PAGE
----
Wednesday, September 3, 2014
Emptying the Bucket List
A few years ago a movie starring Jack Nicholson and Morgan Freeman came out, popularizing the notion that everyone should make a list of all those things one wanted to do in life, and then try to do them before you “kick the bucket.” This list should not be merely a bunch of life duties, but the extravagant, unnecessary, personal dreams that only fear or laziness has kept you from fulfilling. I’ve always had a kind of inchoate list floating around in my head, and being a bookish and sedentary type of fellow it hasn’t included snowboarding down Mt. Everest or diving with sharks in the Great Barrier Reef. Having recently passed my fifty-first birthday (which I celebrated Hobbit style, by providing the feasting and giving presents instead of getting them—cross that off the list!), I realized that even if I live to be a hundred (unlikely) the bigger part of my days was past. So during the otherwise paralyzing heat of a Texas August, I’ve been steadily pursuing items on my bucket list and checking them off. Here’s what I’ve done so far.
1) I’ve completed the first chapter of a memoir of my life, covering the early years from birth to the age of six. While my autobiography might best be described as the story of a nobody who accomplished nothing, I’ve found it satisfying to preserve memories that, with the passing of my parents and my elder brother, are increasingly to be found only in my own mind. It is, of course, all from my point of view, and probably only of interest to my younger siblings and my nieces and nephews. One of my treasured possessions is a bundle of a few pages my mother wrote about her early life, and which I have found very enlightening about our own family history. I’ve often thought how fascinating it would be if all the members of the family had done so; now I’ve made at least a start on mine.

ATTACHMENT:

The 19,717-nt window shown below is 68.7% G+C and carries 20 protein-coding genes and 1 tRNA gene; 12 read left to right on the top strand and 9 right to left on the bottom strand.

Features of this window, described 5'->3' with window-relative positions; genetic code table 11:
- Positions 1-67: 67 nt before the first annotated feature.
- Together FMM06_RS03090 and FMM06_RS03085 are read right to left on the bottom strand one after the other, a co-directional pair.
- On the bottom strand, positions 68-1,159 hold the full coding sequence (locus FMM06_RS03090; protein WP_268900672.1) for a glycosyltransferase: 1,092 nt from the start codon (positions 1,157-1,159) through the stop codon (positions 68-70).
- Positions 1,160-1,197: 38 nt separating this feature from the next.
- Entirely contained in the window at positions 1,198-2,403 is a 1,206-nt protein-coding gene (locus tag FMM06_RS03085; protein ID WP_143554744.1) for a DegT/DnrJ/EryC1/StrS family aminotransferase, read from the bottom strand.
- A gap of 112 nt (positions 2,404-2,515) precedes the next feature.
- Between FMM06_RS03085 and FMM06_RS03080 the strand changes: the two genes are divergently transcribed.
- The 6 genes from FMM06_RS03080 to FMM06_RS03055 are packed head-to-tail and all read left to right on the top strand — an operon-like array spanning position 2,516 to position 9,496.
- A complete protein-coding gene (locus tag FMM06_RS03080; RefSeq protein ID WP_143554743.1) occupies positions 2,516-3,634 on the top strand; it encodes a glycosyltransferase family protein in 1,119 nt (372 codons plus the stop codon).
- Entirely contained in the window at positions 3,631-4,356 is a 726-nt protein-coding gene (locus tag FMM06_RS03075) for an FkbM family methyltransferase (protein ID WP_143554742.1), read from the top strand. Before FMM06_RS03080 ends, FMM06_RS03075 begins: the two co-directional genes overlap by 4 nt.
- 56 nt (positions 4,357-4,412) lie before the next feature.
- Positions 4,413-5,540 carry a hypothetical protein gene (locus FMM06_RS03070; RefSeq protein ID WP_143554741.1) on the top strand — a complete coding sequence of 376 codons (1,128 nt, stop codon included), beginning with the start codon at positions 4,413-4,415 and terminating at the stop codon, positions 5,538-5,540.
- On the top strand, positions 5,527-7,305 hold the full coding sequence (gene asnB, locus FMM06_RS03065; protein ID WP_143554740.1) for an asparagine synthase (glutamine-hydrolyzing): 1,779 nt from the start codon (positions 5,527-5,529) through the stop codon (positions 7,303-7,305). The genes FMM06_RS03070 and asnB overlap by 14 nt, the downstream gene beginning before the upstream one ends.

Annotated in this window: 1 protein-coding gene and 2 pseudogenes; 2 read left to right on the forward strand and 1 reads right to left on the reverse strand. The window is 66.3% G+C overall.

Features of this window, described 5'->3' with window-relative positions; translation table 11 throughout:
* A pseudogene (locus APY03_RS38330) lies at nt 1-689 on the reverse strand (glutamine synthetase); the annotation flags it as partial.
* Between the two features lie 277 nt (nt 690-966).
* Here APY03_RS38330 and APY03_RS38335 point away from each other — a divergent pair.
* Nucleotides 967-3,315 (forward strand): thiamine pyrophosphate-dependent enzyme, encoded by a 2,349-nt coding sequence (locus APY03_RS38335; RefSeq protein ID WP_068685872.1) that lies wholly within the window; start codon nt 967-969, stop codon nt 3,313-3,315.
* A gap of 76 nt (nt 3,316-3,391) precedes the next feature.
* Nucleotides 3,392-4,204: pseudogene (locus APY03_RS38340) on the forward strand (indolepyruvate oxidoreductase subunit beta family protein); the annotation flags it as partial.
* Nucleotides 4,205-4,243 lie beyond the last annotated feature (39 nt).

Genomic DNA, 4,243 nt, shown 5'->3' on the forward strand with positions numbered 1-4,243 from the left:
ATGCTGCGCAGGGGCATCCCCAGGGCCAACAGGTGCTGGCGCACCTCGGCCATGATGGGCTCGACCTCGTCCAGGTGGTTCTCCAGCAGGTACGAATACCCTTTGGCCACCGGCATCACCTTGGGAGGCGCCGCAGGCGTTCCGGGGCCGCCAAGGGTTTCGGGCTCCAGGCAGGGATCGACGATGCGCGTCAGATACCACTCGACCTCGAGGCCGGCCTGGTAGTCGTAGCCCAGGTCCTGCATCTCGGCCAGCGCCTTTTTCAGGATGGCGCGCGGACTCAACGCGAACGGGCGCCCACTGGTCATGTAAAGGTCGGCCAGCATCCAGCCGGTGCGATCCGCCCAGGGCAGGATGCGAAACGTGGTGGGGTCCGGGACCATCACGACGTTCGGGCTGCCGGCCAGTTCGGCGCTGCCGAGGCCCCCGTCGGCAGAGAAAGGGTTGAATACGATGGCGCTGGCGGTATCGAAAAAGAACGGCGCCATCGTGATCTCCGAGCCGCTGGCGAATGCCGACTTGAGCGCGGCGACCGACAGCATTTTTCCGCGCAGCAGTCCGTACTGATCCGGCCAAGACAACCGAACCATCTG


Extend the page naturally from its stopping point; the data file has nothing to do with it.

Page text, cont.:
2) I’ve finally got and read a copy of On Pirates, a limited edition chapbook purportedly written by William Ashbless (the dual nom de plume of famed authors Tim Powers and James P. Blaylock) and definitely illustrated by the great Gahan Wilson. Besides the short story “Slouching Toward Gayalou” and the poem “Moon-Eye Agonistes, A Tragedy” by Ashbless, there are the forwards and notes by Blaylock and Powers, continuing the long literary joke of them assuming that the old poet is finally dead and publishing some of his work as a memorial, only to be confronted by the irascible and very much alive Ashbless breathing fire at them for tampering with (and profiting from) his work. This little book also has ties with Blaylock’s Langdon St. Ives and Magical California books in the (fictional?) person of William Hastings, who supplies an afterword about the aftermath. It was very satisfying to me to finally supply this missing link in the chain of my enthusiasm for Blaylock’s work.
3) On the action figure collecting scene, when I went to a local “con” with my brother and his family I was able to get an Auron from the Final Fantasy series put out by Square Enix (desired by me for its connection to Kingdom Hearts II, where he appears as a character) and a Meryl Stryfe from Trigun: The Planet Gunsmoke. I’ve wanted them for quite some time, and they were both there for very reasonable prices. These were not huge items on my list, but they were nagging little lacks that have been put to rest.